Date of Award
Open Access Thesis
MS in Physician Assistant Studies (PA)
Physician Assistant Studies
Holly Levine, MD
Gene editing capabilities have expanded enormously since researchers first demonstrated the robust, accurate, and efficient endonuclease activity of the CRISPR/Cas riboprotein enzyme. Since this gene editing technique was first described in 2013, the prospect of gene therapy as a viable clinical tool has improved immensely. CRISPR/Cas techniques and the methods by which they are delivered into cells, have evolved rapidly since the technologys inception, and successful, intentional genetic alterations of numerous mammalian cell lines have been reported. As a research tool, CRISPR/Cas9 has already proven itself indispensable in a brief period of time. While there are not numerous clinical trials involving CRISPR/Cas technology, CRISPR has absolutely contributed to the acceleration and expansion of gene therapy-based clinical trials in the past five years. Here, the current capabilities of CRISPR/Cas gene editing are evaluated as they relate to the clinical setting, including potential for CRISPR/Cas to function as: a new cancer therapeutic agent, a means of correcting or relieving genetic disease, and a potent disrupter of antimicrobial resistance genes in virulent MDR bacterial strains. Additionally, the future possibilities of CRISPR/Cas-related therapies, and issues preventing the achievement of these therapies in the clinical setting, are discussed.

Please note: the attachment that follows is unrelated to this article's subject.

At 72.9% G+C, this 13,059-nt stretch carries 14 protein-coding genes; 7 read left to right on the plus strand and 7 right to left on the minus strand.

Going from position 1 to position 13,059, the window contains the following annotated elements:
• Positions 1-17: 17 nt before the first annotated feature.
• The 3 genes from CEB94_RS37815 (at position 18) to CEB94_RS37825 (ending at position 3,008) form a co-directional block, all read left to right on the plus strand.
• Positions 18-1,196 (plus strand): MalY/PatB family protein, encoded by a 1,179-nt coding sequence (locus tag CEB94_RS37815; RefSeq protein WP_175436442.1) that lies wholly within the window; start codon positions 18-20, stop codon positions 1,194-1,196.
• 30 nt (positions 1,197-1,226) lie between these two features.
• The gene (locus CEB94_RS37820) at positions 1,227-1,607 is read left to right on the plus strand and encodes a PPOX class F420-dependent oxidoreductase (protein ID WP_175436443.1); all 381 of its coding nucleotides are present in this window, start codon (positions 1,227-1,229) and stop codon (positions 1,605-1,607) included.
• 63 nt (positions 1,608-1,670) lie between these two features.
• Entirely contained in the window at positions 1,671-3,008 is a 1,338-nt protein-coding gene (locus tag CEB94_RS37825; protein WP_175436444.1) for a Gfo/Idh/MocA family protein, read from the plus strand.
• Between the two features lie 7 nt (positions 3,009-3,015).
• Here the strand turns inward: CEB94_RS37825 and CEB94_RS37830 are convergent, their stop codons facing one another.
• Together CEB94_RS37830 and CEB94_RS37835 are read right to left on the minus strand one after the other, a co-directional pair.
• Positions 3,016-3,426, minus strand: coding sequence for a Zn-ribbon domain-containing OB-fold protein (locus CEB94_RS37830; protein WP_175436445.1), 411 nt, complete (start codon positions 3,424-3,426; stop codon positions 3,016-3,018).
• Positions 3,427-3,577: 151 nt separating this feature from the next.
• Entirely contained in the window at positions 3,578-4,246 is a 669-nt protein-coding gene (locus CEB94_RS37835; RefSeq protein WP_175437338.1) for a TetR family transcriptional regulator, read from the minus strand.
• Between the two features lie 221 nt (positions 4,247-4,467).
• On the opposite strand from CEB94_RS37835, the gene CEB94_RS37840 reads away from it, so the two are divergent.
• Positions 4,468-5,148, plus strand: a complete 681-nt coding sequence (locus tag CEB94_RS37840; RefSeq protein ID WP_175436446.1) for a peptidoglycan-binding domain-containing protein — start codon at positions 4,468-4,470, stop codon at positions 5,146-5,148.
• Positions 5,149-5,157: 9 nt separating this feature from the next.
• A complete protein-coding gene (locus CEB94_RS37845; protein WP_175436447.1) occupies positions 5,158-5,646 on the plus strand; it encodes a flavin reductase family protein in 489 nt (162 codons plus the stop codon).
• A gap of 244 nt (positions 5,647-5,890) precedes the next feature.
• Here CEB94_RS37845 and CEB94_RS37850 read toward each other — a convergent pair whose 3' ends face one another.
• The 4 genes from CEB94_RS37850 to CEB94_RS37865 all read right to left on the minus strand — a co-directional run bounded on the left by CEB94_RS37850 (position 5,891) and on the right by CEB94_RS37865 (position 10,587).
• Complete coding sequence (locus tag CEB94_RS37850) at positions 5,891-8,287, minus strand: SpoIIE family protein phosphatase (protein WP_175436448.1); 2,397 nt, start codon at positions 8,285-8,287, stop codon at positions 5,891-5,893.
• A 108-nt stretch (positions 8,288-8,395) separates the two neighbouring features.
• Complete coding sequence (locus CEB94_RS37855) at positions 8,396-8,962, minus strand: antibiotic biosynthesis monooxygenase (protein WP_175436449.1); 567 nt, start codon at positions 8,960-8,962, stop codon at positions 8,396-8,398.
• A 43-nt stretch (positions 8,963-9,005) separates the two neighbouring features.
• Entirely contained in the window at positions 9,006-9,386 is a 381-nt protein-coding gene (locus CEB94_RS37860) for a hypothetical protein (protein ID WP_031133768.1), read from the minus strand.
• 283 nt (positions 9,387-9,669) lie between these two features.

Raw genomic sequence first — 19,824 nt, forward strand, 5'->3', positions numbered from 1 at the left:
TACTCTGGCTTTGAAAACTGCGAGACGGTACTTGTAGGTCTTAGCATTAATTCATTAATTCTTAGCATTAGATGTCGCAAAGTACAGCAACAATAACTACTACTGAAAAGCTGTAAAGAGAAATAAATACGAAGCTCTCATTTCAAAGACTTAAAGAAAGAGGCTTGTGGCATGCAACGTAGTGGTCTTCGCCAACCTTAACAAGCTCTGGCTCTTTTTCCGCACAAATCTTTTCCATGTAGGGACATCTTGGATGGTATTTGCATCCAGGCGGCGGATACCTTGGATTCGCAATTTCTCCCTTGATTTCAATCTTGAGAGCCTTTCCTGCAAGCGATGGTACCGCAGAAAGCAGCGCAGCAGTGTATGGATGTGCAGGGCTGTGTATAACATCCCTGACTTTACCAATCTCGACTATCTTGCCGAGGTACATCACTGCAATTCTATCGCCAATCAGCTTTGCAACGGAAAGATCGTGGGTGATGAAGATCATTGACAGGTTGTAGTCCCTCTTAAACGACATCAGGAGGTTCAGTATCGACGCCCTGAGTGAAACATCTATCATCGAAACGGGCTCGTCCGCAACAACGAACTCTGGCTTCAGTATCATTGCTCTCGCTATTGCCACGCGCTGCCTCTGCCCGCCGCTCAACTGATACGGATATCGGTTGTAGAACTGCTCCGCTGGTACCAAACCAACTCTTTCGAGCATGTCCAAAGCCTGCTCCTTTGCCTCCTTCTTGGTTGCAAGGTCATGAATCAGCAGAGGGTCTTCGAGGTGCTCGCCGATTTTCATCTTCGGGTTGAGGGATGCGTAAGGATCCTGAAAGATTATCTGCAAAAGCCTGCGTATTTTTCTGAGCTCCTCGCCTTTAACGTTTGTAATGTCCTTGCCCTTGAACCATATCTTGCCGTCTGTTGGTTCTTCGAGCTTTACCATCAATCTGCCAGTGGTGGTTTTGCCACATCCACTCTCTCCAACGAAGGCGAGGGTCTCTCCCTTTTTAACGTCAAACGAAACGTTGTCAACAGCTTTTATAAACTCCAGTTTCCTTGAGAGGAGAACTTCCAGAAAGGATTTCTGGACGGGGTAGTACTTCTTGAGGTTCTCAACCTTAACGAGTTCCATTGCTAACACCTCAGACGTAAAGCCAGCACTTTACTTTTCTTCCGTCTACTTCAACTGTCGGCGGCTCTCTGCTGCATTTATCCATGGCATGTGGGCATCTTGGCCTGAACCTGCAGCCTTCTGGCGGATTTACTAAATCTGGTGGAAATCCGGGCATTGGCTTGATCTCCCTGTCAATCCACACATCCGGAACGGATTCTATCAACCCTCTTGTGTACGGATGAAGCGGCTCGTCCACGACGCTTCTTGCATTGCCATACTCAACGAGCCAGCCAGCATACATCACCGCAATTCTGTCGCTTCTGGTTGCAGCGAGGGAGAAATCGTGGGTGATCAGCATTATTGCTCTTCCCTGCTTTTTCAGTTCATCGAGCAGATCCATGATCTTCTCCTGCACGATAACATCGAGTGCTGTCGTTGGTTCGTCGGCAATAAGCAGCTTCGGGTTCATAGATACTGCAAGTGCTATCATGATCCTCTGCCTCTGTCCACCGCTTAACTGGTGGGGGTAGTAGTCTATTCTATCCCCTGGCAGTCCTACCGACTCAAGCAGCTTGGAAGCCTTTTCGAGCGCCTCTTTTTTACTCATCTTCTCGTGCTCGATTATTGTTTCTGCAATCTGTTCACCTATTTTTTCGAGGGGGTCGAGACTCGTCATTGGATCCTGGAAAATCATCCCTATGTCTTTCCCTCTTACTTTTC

Piper, James, "Current prospects and outlook of CRISPR/Cas technology in clinical therapy" (2020). Theses and Graduate Projects. 1048.